Renewables Rampant

UK elec

Coal Collapses and Renewables Rise. This graph of UK electricity; part of a global trend.

At this time each year on this blog I like to highlight something that has helped in the process to make a more ecologically sustainable, socially just and peaceful future possible. Sometimes I focus on a political leader who has made an outstanding contribution, sometimes on a particular innovative clean energy technology. This year I want to celebrate a whole global trend, the switch from fossil fuels to renewables, and especially the growth of North Sea wind.

Ever since I started blogging I’ve been saying humanity should switch to 100% renewables, for electricity, heating, cooling and transport. We can then simultaneously ditch fossil fuels and nuclear. The speed with which renewable technologies are progressing is staggering. Performance is improving while costs keep tumbling. The ecological case for moving from ‘The Fossil Fuel Age’ to ‘The Solar Age’ always was strong, now it is the most economically sensible thing to do.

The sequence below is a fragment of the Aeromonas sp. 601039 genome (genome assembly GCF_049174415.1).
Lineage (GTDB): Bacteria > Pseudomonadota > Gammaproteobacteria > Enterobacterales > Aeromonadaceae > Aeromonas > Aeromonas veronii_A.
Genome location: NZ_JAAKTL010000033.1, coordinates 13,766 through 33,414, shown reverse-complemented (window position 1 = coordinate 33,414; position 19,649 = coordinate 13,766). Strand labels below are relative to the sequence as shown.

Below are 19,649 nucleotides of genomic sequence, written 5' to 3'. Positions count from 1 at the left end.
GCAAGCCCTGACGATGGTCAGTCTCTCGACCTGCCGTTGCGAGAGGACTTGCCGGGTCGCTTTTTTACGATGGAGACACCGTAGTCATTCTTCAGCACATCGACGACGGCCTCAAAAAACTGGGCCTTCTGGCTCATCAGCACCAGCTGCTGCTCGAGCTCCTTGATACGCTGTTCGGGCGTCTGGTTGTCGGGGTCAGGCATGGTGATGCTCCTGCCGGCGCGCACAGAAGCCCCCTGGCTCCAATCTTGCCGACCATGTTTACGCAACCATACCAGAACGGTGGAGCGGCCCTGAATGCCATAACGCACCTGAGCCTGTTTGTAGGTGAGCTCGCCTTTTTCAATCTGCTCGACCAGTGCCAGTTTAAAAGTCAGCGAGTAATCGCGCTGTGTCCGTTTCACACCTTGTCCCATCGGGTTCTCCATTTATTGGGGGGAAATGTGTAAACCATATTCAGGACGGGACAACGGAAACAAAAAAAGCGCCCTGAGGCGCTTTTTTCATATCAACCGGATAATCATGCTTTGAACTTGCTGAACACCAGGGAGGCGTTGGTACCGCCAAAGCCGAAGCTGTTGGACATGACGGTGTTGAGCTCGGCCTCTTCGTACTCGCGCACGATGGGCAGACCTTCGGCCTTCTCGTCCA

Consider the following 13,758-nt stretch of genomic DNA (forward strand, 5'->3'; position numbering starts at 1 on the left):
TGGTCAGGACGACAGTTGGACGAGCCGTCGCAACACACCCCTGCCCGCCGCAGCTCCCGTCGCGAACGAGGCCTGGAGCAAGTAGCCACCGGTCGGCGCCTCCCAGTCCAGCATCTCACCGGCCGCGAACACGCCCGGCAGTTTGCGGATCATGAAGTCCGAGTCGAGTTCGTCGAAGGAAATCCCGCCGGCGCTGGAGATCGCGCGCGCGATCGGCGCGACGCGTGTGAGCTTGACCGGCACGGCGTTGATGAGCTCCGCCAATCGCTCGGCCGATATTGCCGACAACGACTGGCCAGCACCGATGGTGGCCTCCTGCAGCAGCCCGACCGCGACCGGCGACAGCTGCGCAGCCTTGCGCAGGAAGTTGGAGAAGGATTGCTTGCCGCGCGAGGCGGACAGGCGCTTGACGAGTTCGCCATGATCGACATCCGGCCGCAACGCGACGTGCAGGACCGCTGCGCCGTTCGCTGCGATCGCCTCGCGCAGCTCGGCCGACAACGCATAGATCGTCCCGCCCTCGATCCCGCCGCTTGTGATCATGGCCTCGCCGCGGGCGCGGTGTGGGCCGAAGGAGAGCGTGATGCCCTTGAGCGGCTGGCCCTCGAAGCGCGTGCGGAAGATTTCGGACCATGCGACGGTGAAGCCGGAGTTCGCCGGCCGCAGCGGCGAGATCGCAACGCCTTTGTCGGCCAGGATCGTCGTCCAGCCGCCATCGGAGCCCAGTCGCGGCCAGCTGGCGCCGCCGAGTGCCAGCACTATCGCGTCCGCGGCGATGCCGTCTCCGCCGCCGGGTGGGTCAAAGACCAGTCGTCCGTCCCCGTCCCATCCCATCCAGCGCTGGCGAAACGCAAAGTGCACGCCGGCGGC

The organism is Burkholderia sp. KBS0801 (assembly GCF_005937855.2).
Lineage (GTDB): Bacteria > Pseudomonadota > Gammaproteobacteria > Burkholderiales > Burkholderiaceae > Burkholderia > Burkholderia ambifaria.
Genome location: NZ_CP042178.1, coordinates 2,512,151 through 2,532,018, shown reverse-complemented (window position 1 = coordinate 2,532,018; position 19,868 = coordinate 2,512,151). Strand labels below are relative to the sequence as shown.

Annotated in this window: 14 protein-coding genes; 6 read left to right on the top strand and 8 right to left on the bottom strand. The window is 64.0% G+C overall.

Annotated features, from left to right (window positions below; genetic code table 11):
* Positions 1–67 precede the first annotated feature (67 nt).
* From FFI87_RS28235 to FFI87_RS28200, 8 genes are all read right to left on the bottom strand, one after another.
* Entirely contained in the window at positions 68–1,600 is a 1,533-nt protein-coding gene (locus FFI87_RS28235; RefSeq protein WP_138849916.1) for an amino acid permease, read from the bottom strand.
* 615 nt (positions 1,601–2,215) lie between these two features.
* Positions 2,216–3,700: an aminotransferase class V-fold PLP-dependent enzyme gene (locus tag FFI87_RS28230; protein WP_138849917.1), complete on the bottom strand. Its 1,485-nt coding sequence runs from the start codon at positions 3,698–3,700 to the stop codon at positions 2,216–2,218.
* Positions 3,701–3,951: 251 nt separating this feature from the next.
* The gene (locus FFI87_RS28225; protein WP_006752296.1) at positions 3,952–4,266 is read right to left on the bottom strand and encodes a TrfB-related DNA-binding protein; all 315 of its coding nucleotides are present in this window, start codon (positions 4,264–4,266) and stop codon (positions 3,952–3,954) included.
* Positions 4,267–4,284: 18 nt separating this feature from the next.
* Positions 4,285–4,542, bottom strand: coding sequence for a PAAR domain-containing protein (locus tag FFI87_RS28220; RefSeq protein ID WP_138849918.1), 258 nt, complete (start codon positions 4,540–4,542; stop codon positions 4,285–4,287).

In 2017 the first contract has been signed which will see an offshore wind farm built without subsidies. The German electrical utility EnBW submitted a bid of Euro 0.00 in a competitive tendering process to build the 900 MW He Dreiht windfarm in the North Sea. As solar and wind energy get cheaper the case for greater international grid integration gets stronger. The Dutch grid operator TenneT has proposed building an artificial island on the Dogger Bank and linking all the electrical grids of the countries surrounding the North Sea together in a hub and spoke arrangement. Electricity could then be sent to wherever in Europe it was needed. I’ve blogged before about this, but now support seems to growing and it is projected to be in operation by about 2027. TenneT estimates that 30GW of windfarms might connect to the first hub, and that other hubs might also be built. This would be a huge step forward in reducing carbon emissions and pollution in general across much of Europe.

All over the world innumerable renewable energy projects are demonstrating that we can provide electricity, heating, cooling and transport to all 7.6 billion of us while tackling climate change and achieving all the other global goals. Over the coming year I’ll highlight more of the technologies and politicians that are showing the path to a better future.